New in the Market: New Varieties of Campbell’s Tomato Soup

by Jo-Ann Heslin, MA, RD, CDN on March 11, 2013 · 0 comments

campbell yellow tomato soup 300We love to try new foods. Some are great. Some don’t measure up and some become staples in our kitchen. See what you think.

Innovation is often defined as a simple twist on the ordinary. Campbell Soup is always innovating their product line. Tomato soup, which was first produced in 1897, is one of the top-ten grocery items purchased and eaten by more than 25 million people each week. It is Campbell’s bestselling soup. The company is now offering some newer tomato variations alongside their old standard.

Sun-Ripened Yellow Tomato soup is a condensed soup with a beautiful orange color. A 1-cup serving, prepared, has 100 calories, 1 gram of fat, 5 milligrams of cholesterol, 480 milligrams of sodium and 800 milligrams of potassium. If you eat the entire can, as most do, note that the sodium would double and may be too high for some. We are glad to see the Campbell is reporting potassium values on many of its newer labels. More and more consumers are looking for this value, which is not required under the nutrition labeling law. Including potassium values is voluntary on the part of the company.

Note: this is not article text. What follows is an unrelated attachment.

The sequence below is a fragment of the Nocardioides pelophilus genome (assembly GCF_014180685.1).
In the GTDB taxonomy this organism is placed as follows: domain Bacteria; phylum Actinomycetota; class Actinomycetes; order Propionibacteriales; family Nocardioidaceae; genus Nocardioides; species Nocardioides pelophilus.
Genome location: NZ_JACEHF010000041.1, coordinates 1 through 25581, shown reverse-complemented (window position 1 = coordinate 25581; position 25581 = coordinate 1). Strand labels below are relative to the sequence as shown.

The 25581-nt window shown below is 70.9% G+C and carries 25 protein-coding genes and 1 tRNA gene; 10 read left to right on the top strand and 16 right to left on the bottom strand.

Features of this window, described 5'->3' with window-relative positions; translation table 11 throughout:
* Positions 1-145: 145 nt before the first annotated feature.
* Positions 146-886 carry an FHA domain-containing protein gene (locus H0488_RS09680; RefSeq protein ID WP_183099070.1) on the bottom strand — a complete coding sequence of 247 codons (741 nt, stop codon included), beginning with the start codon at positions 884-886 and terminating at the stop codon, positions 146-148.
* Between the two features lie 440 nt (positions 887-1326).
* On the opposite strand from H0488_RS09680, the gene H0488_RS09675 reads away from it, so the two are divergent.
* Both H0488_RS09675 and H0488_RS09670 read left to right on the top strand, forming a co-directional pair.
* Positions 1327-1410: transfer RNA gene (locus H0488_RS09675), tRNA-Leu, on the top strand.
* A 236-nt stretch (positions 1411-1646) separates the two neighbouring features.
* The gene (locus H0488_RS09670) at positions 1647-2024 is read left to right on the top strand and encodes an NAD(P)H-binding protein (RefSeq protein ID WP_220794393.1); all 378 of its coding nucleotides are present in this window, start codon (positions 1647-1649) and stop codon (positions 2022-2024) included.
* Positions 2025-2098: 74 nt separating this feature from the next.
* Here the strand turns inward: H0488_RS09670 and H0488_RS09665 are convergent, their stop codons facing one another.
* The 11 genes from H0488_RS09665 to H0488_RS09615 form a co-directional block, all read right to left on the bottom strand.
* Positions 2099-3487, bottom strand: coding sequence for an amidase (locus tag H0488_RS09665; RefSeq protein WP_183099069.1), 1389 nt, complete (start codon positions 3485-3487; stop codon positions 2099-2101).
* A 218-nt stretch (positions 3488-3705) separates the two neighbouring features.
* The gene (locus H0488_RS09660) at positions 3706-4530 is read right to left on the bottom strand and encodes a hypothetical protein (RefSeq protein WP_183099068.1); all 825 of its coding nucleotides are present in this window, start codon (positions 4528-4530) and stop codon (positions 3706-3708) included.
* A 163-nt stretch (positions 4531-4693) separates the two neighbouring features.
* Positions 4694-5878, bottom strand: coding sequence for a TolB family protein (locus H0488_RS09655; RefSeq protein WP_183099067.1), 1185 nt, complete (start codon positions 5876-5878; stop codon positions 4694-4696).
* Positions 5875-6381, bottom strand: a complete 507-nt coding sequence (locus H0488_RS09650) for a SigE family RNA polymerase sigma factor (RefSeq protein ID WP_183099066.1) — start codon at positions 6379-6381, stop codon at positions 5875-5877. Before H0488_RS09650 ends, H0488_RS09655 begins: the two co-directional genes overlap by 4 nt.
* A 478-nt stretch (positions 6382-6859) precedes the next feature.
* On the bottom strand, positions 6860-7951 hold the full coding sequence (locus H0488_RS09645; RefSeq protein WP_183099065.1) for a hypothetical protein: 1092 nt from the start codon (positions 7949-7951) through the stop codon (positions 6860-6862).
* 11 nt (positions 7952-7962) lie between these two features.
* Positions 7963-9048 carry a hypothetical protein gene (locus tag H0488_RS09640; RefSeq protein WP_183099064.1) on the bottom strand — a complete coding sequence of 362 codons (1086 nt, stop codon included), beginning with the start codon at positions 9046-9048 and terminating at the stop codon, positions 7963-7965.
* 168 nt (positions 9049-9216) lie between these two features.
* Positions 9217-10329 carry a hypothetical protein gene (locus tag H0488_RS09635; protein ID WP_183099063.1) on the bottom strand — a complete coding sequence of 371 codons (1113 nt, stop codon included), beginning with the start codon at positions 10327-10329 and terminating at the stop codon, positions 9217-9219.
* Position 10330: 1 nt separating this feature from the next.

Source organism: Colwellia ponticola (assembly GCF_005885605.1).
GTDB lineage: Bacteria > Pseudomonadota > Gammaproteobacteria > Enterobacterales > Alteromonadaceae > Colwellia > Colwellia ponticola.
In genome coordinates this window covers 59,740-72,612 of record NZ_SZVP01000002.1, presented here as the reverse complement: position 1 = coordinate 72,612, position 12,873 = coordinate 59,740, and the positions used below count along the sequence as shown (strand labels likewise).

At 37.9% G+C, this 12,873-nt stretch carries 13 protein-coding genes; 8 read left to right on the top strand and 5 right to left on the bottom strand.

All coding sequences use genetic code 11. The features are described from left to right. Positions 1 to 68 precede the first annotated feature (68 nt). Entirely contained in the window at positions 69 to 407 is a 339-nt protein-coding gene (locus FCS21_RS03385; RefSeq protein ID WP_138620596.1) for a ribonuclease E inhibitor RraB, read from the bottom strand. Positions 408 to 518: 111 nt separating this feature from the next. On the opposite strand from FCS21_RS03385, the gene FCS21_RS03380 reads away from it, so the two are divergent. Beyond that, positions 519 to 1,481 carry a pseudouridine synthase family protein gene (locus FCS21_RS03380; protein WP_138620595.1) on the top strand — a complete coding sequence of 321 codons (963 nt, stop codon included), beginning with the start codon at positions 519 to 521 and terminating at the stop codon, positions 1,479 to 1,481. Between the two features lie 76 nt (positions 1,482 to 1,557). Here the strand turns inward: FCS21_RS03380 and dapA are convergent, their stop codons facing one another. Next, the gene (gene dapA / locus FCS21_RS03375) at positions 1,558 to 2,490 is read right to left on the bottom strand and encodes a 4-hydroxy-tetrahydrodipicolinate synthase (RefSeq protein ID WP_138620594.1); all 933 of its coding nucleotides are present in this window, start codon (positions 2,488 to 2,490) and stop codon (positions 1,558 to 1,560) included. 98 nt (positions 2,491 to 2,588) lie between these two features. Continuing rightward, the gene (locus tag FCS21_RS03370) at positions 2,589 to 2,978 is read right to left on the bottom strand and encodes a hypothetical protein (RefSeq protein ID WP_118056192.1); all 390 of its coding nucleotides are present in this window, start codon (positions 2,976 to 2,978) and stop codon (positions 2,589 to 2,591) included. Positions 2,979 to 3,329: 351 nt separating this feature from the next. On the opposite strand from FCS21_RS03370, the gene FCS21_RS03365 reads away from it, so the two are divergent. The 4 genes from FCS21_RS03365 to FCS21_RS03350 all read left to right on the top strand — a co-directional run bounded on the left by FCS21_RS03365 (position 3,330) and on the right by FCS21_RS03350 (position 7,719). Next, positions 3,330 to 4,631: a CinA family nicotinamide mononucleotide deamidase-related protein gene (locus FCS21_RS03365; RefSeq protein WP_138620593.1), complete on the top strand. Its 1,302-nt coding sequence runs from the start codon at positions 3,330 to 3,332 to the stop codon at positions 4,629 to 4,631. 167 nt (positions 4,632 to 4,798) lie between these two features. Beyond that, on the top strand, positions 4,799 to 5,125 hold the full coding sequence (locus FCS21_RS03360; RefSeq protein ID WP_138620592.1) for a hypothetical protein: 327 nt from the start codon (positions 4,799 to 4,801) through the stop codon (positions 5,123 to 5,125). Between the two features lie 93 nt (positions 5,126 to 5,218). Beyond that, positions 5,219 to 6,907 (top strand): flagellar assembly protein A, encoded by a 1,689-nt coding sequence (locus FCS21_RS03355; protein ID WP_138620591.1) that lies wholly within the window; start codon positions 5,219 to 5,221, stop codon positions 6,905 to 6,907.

Thai Tomato Coconut and Tomato Roasted Garlic Bacon are part of the Gourmet Bisques line packaged in shelf-stable 18-ounce boxes. As the name bisques indicates, these are thick, creamy soups with trendier, robust flavors. Thai Tomato Coconut has 200 calories in a 1 cup serving, 9 grams of fat (8 of which are saturated), 15 milligrams of cholesterol and 660 milligrams of sodium. Tomato Roasted Garlic Bacon has 240 calories in a 1 cup serving, 10 grams of fat (6 of which are saturated), 35 milligrams of cholesterol and 820 milligrams of sodium.

Some fun facts about tomato soup:

Each can of Campbell Tomato Soup contains approximately 5 tomatoes.

According to the Campbell Soup Company, Dr. John T. Dorrance had been reluctantly hired by his uncle, the general manager of the company.  Dr. Dorrance soon earned his modest $7.50 per week salary when he came up with the idea of canned condensed soup — taking out the water. This made a 10 ounce can of condensed soup cost a dime whereas a 32 ounce can of traditional soup was 30 cents, saving money on shipping, packaging and storage. It also made the Campbell’s brand a household name.

The red and white Campbell’s Tomato Soup can is one of America’s greatest icons, immortalized by Andy Warhol in the early 1960s.

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